64 men enter. One man leaves.
A few words on the criteria: I'm only taking into account performances from the past ten years (1997 and onward). Film and television performances count. Match-ups will be judged on the following merits: (1) number of performances I've enjoyed (sheer quantity); (2) whose singular best performance is the greatest (quality); (3) if I had an Oscar ballot, how many nominations would the actor have received since '97 (fake Oscars); (4) if both actors have co-starred in a film, who gave the better performance (spotlights stolen); and (5) since watching boys fight is something you can see at the closest downtown bar, this time around we're judging by who would prevail in the most time-tested of competitive activities: The Walkoff (Motherf*cking Walkoff).
Daniel Craig vs. Jeff Daniels
Quantity: You know, when Jeff Daniels takes the time to star in a movie that's actually worth a damn (The Hours; Good Night and Good Luck), he's quite good. The problem is he's also making movies like RV and Because of Winn Dixie. Craig, meanwhile, has taken a Shermanesque march to leading man status, from Road to Perdition to Layer Cake to James Bond himself. Advantage: Craig
Quality: Daniels's divorced dad in The Squid and the Whale is something of a masterful narcissist, and while Craig's Bond in Casino Royale was a hit with audiences and critics, it's not quite the same. Advantage: Daniels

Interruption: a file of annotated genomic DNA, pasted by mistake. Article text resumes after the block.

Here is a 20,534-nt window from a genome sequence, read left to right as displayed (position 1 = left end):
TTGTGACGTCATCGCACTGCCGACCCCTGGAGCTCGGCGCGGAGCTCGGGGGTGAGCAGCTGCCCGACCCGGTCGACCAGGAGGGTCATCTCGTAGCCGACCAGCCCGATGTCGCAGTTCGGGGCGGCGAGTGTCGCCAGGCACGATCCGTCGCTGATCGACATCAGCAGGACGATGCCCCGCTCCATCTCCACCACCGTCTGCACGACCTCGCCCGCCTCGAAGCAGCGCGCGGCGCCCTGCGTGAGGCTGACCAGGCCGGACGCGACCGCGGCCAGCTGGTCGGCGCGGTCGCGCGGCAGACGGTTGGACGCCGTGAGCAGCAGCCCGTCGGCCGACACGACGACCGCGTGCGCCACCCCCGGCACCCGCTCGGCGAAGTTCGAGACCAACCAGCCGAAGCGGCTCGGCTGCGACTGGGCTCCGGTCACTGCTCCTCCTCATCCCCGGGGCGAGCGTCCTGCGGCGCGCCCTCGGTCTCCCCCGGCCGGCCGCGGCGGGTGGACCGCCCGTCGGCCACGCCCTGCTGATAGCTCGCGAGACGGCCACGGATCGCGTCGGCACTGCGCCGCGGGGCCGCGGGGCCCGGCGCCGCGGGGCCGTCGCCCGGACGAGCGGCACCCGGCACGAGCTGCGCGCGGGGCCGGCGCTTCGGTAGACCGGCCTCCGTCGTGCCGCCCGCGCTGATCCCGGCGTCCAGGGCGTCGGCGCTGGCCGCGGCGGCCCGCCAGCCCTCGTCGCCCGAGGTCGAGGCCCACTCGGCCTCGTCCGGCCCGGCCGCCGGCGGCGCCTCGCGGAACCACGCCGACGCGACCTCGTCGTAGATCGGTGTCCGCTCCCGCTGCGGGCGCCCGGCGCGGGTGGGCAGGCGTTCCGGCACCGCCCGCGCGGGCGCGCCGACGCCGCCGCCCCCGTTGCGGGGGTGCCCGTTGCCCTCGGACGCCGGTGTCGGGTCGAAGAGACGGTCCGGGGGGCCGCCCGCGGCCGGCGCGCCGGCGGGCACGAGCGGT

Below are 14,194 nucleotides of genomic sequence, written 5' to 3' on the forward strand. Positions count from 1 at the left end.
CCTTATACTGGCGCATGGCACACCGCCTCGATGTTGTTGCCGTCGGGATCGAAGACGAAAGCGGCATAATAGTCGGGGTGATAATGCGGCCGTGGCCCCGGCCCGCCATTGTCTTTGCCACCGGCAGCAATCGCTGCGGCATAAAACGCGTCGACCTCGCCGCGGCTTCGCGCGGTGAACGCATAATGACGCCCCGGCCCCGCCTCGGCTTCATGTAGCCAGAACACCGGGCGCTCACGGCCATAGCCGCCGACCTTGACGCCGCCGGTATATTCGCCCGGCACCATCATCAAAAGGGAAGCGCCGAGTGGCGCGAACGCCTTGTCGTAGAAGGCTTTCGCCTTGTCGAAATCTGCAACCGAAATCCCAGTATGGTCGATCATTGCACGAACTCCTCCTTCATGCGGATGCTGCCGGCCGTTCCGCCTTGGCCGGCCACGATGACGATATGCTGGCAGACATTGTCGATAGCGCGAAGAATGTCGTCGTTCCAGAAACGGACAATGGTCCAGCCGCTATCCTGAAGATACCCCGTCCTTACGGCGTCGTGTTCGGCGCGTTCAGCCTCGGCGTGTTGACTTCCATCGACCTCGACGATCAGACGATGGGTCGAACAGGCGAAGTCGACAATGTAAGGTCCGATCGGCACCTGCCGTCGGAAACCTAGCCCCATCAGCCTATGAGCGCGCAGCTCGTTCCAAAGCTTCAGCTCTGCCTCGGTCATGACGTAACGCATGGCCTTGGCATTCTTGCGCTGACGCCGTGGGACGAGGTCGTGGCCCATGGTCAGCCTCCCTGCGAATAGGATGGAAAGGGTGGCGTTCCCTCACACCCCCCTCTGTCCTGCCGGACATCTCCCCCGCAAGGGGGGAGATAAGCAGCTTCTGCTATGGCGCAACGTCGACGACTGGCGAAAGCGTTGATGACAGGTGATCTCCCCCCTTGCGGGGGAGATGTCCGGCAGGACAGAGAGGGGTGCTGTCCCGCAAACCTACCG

Fake Oscar Nods: Daniels: 1 (The Squid and the Whale); Craig: 0
Spotlights Stolen: They were both in Infamous, which I only saw recently . I liked Craig's performance in fits and starts, though I'm not entirely sure all of it hangs together, and sometimes he comes across as a very broadly-drawn Sensitive Criminal. Still, his high marks are more impressive than Daniels, who is good, but not really in a position to be remarkable. Advantage: Craig
Motherf*cking Walkoff: Nothing we've seen out of Daniels suggests he'd be able to work a runway. Certainly not well enough to compare to Craig's poured-into-that-tux suaveness. Advantage: Craig
Winner: Daniel Craig 3-2
Robert Downey Jr. vs. Mark Ruffalo
Quantity: It's kind of a widely held belief that the tragedy of Robert Downey Jr.'s problems with drug addiction is that he's such a gifted actor when he's able to pull himself together, and we certainly agree he brings a presence and a charisma to the screen that's tough to replicate and films like Wonder Boys and A Scanner Darkly are better for it. Ruffalo has ended up in far too many throwaway romantic comedies (13 Going on 30; View From the Top) for an actor with his talents, not to mention big important films in which he was given next to nothing to do (Collateral; All the King's Men). The fact that he's yet to get another opportunity like You Can Count On Me is disappointing, but he's been able to elevate enough of the material he's been given to force a Push.